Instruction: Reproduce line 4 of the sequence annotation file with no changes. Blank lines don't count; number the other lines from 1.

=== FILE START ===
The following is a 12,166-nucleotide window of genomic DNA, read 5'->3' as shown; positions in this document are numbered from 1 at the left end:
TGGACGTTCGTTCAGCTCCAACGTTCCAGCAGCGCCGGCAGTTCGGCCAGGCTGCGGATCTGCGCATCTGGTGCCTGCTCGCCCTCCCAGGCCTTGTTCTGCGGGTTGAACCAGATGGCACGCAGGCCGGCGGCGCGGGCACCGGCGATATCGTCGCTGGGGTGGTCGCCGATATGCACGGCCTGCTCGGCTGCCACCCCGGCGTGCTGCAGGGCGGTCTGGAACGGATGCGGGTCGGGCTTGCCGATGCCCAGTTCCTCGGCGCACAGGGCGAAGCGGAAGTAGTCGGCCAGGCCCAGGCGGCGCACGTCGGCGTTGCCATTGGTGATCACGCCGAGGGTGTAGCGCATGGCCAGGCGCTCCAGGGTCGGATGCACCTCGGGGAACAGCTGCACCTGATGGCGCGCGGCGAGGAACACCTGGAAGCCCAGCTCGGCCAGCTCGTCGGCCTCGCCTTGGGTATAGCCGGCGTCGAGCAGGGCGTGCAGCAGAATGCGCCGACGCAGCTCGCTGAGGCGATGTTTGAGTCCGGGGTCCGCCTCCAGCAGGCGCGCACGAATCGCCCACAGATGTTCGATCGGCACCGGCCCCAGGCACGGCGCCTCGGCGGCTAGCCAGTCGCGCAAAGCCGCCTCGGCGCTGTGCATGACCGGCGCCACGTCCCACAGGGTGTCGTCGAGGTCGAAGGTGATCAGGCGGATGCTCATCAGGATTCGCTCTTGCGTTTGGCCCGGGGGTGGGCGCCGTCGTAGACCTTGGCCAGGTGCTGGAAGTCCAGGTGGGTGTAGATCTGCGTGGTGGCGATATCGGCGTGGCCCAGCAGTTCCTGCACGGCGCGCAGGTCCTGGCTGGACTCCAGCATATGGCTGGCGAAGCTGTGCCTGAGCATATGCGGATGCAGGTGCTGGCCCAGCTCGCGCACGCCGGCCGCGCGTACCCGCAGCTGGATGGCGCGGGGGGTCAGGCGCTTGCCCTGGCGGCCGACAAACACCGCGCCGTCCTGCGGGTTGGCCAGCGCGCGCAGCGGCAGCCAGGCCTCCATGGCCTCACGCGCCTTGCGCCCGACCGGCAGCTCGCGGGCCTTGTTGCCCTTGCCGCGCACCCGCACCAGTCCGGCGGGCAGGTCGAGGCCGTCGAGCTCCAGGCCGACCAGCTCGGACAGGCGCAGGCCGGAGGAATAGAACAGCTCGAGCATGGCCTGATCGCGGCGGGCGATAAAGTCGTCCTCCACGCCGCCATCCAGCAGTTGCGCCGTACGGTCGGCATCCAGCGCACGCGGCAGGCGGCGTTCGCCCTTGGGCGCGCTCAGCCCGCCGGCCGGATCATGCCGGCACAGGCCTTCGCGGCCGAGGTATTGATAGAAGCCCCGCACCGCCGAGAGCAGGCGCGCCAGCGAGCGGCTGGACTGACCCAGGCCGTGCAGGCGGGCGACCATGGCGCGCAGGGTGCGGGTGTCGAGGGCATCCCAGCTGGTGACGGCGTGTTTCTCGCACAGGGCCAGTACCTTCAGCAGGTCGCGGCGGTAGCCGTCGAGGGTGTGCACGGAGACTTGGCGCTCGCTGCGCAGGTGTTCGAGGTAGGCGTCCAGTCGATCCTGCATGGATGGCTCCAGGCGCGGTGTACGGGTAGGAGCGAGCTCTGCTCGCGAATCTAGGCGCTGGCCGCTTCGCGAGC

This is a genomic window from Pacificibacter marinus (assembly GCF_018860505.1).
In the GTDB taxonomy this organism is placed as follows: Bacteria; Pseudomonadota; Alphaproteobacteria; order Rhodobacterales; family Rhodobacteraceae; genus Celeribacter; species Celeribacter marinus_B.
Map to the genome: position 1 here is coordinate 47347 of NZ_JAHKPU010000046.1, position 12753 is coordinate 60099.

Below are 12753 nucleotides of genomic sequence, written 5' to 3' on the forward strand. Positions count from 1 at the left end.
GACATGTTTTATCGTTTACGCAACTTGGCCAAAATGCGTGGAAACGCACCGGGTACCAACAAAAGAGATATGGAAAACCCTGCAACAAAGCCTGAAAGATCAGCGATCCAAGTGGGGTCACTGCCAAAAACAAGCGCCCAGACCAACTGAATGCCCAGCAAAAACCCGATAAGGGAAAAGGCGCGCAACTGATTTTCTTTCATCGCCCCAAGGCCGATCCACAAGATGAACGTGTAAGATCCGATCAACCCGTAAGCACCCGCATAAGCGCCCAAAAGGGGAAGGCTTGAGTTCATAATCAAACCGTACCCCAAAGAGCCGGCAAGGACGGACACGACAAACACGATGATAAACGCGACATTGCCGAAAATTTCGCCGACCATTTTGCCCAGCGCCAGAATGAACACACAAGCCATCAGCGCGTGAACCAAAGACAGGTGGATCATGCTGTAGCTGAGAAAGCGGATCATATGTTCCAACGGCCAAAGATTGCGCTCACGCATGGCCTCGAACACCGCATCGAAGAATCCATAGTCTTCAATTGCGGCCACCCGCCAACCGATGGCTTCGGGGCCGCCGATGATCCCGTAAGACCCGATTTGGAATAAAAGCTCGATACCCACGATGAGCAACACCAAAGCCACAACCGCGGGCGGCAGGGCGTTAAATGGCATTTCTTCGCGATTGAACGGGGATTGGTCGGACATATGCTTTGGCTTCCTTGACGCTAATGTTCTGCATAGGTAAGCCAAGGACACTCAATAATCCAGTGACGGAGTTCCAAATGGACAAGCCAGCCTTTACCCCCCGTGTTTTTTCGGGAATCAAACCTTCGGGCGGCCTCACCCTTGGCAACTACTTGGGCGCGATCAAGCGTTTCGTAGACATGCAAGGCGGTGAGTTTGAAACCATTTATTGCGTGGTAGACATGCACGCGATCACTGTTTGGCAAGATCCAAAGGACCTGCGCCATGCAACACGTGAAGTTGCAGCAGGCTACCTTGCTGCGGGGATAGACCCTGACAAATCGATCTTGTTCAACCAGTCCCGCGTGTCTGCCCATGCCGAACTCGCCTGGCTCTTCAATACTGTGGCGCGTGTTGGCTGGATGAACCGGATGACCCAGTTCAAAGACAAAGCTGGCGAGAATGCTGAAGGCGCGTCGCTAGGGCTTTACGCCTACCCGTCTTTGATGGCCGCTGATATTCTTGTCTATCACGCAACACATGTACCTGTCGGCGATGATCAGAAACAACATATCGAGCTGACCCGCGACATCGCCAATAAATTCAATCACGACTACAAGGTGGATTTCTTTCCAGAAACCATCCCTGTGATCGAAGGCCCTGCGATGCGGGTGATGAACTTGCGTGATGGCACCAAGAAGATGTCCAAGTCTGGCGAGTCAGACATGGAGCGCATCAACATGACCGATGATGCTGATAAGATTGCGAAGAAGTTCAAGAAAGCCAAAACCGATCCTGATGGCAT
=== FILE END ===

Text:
In the GTDB taxonomy this organism is placed as follows: Bacteria; Pseudomonadota; Alphaproteobacteria; order Rhodobacterales; family Rhodobacteraceae; genus Celeribacter; species Celeribacter marinus_B.